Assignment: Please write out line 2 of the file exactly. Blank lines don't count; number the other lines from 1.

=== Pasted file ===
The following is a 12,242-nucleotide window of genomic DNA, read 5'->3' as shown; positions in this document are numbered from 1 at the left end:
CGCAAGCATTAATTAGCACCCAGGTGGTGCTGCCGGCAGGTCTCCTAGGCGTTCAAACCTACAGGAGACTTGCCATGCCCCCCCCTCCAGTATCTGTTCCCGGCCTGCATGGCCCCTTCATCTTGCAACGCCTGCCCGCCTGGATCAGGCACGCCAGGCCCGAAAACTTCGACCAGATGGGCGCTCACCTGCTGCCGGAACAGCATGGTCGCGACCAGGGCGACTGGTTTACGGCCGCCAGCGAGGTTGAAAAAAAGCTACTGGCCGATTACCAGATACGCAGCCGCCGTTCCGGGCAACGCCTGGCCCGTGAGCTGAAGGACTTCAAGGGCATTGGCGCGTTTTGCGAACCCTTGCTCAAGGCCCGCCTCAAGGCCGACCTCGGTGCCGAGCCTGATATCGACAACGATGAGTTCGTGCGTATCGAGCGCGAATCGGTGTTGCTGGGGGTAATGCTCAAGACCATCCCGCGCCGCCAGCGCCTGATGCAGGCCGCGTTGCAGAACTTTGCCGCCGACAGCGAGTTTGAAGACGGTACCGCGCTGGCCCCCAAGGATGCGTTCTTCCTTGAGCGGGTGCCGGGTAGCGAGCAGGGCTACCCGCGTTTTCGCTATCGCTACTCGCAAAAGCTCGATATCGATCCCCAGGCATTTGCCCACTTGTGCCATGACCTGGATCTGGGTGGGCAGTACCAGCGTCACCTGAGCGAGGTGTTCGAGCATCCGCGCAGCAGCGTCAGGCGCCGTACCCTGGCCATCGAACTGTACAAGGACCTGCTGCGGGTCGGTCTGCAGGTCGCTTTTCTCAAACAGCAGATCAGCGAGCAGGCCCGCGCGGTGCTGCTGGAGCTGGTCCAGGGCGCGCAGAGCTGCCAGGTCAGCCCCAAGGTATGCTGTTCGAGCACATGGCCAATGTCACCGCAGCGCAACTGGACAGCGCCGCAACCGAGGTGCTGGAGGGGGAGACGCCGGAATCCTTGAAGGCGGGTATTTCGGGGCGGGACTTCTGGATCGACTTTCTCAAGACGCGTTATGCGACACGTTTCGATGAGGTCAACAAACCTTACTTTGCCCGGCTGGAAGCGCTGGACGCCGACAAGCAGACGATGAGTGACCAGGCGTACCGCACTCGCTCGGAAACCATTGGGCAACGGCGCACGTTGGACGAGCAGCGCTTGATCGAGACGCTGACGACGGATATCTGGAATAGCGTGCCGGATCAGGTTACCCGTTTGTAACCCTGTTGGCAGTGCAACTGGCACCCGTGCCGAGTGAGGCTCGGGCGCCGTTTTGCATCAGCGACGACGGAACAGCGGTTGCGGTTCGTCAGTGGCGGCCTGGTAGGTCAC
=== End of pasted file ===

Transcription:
CGCAAGCATTAATTAGCACCCAGGTGGTGCTGCCGGCAGGTCTCCTAGGCGTTCAAACCTACAGGAGACTTGCCATGCCCCCCCCTCCAGTATCTGTTCCCGGCCTGCATGGCCCCTTCATCTTGCAACGCCTGCCCGCCTGGATCAGGCACGCCAGGCCCGAAAACTTCGACCAGATGGGCGCTCACCTGCTGCCGGAACAGCATGGTCGCGACCAGGGCGACTGGTTTACGGCCGCCAGCGAGGTTGAAAAAAAGCTACTGGCCGATTACCAGATACGCAGCCGCCGTTCCGGGCAACGCCTGGCCCGTGAGCTGAAGGACTTCAAGGGCATTGGCGCGTTTTGCGAACCCTTGCTCAAGGCCCGCCTCAAGGCCGACCTCGGTGCCGAGCCTGATATCGACAACGATGAGTTCGTGCGTATCGAGCGCGAATCGGTGTTGCTGGGGGTAATGCTCAAGACCATCCCGCGCCGCCAGCGCCTGATGCAGGCCGCGTTGCAGAACTTTGCCGCCGACAGCGAGTTTGAAGACGGTACCGCGCTGGCCCCCAAGGATGCGTTCTTCCTTGAGCGGGTGCCGGGTAGCGAGCAGGGCTACCCGCGTTTTCGCTATCGCTACTCGCAAAAGCTCGATATCGATCCCCAGGCATTTGCCCACTTGTGCCATGACCTGGATCTGGGTGGGCAGTACCAGCGTCACCTGAGCGAGGTGTTCGAGCATCCGCGCAGCAGCGTCAGGCGCCGTACCCTGGCCATCGAACTGTACAAGGACCTGCTGCGGGTCGGTCTGCAGGTCGCTTTTCTCAAACAGCAGATCAGCGAGCAGGCCCGCGCGGTGCTGCTGGAGCTGGTCCAGGGCGCGCAGAGCTGCCAGGTCAGCCCCAAGGTATGCTGTTCGAGCACATGGCCAATGTCACCGCAGCGCAACTGGACAGCGCCGCAACCGAGGTGCTGGAGGGGGAGACGCCGGAATCCTTGAAGGCGGGTATTTCGGGGCGGGACTTCTGGATCGACTTTCTCAAGACGCGTTATGCGACACGTTTCGATGAGGTCAACAAACCTTACTTTGCCCGGCTGGAAGCGCTGGACGCCGACAAGCAGACGATGAGTGACCAGGCGTACCGCACTCGCTCGGAAACCATTGGGCAACGGCGCACGTTGGACGAGCAGCGCTTGATCGAGACGCTGACGACGGATATCTGGAATAGCGTGCCGGATCAGGTTACCCGTTTGTAACCCTGTTGGCAGTGCAACTGGCACCCGTGCCGAGTGAGGCTCGGGCGCCGTTTTGCATCAGCGACGACGGAACAGCGGTTGCGGTTCGTCAGTGGCGGCCTGGTAGGTCAC